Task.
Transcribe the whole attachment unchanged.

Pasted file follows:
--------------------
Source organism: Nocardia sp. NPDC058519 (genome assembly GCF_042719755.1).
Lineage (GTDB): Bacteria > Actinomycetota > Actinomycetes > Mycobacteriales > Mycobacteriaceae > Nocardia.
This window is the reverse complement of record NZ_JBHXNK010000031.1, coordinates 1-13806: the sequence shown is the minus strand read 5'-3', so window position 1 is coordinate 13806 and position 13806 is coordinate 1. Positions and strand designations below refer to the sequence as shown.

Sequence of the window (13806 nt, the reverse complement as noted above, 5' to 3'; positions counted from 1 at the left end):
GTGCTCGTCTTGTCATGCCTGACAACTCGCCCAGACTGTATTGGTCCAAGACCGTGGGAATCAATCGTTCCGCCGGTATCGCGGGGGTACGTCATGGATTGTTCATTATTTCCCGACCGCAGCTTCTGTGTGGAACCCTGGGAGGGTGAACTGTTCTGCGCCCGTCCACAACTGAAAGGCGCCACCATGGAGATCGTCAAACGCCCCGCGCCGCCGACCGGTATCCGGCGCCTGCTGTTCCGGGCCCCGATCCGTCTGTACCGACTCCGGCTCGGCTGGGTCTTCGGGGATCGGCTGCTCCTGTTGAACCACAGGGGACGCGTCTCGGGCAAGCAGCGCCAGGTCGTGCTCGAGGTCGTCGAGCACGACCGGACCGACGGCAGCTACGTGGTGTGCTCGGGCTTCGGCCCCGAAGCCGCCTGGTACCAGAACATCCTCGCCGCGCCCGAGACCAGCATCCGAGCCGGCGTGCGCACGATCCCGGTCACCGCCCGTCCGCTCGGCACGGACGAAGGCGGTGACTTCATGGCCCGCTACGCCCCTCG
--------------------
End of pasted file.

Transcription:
Source organism: Nocardia sp. NPDC058519 (genome assembly GCF_042719755.1).
Lineage (GTDB): Bacteria > Actinomycetota > Actinomycetes > Mycobacteriales > Mycobacteriaceae > Nocardia.
This window is the reverse complement of record NZ_JBHXNK010000031.1, coordinates 1-13806: the sequence shown is the minus strand read 5'-3', so window position 1 is coordinate 13806 and position 13806 is coordinate 1. Positions and strand designations below refer to the sequence as shown.

Sequence of the window (13806 nt, the reverse complement as noted above, 5' to 3'; positions counted from 1 at the left end):
GTGCTCGTCTTGTCATGCCTGACAACTCGCCCAGACTGTATTGGTCCAAGACCGTGGGAATCAATCGTTCCGCCGGTATCGCGGGGGTACGTCATGGATTGTTCATTATTTCCCGACCGCAGCTTCTGTGTGGAACCCTGGGAGGGTGAACTGTTCTGCGCCCGTCCACAACTGAAAGGCGCCACCATGGAGATCGTCAAACGCCCCGCGCCGCCGACCGGTATCCGGCGCCTGCTGTTCCGGGCCCCGATCCGTCTGTACCGACTCCGGCTCGGCTGGGTCTTCGGGGATCGGCTGCTCCTGTTGAACCACAGGGGACGCGTCTCGGGCAAGCAGCGCCAGGTCGTGCTCGAGGTCGTCGAGCACGACCGGACCGACGGCAGCTACGTGGTGTGCTCGGGCTTCGGCCCCGAAGCCGCCTGGTACCAGAACATCCTCGCCGCGCCCGAGACCAGCATCCGAGCCGGCGTGCGCACGATCCCGGTCACCGCCCGTCCGCTCGGCACGGACGAAGGCGGTGACTTCATGGCCCGCTACGCCCCTCG